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  • Violence Prevention Alliance

Early Intervention and the Expansion of Mental Health Services - Solutions to Address Criminal Acts

Updated: Jan 16


Dr. Brian Kazaara, Senior Resident in the Department of Psychiatry at University Hospital .

Dr Brian Kazaara, senior resident in the Department of Psychiatry at the University Hospital of the West Indies is recommending early intervention and the expansion of forensic mental health services to address mental health issues in the country.


“A lot of mental health issues start at an early age. Issues associated with violent activities like substance abuse starts at an early age as well. Studies show that early offenders are on average convicted of more offences and commit crimes of a more violent nature.”


Dr. Kazaara made the suggestions while addressing the VPA’s Steering Committee meeting in November while speaking on the topic ‘Mental Health and Violence’.


He also informed that it was also critical for the country to expand the public mental health services. “Certainly we need more psychiatrists, psychologists, social workers and mental health nurses. In particular the forensic mental health system should be bolstered as it serves to address the connection between criminal acts and mental health,” he informed.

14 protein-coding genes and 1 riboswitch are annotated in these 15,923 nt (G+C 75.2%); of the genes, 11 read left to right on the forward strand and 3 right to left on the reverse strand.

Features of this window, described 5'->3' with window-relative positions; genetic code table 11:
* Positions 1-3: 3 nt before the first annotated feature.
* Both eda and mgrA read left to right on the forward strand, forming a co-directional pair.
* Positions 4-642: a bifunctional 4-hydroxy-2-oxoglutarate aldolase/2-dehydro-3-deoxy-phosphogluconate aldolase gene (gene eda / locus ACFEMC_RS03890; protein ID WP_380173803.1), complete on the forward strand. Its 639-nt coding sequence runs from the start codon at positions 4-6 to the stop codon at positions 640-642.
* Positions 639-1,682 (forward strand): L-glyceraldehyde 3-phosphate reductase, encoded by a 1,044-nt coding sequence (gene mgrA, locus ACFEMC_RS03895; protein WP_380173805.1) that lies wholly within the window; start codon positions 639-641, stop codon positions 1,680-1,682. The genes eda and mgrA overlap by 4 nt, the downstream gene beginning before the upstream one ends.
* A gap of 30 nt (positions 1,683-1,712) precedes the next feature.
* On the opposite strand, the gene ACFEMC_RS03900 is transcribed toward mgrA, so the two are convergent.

He said it was important to keep psychiatric patients stable. He outlined that this could be achieved through early intervention measures. Preventative measures could also be applied, such as providing mental health education resources for at-risk children and their parents.

He further added that with the expansion of community mental health services, more patients would be reached outside of a hospital setting. He


explained that some patients have challenges in getting treatment and as a result some become unstable, which is when they are most susceptible to committing violent acts.


Dr Kazaara made reference to a local study done by Atkinson, Abel and Whithehorne-Smith entitled ‘Current Trends in Adolescent Substance Use in Jamaica.’, He said the study showed that alcohol continues to be the substance most widely used by Jamaican adolescent followed by tobacco, marijuana and inhalants. The research further pointed out that the average age of first use has increased slightly for all substances and that prevalence remains a concern.


“The study calls for innovative school-based interventions to assist in reducing substance use among Jamaican adolescents,” he said.


He commended the work of the VPA which he said has started a number of the initiatives targeting at risk youths and which have been supported by several studies are effective strategies. He made referencing to the VPA’s drumming programme with Child Protection and Family Services, as one such initiative.



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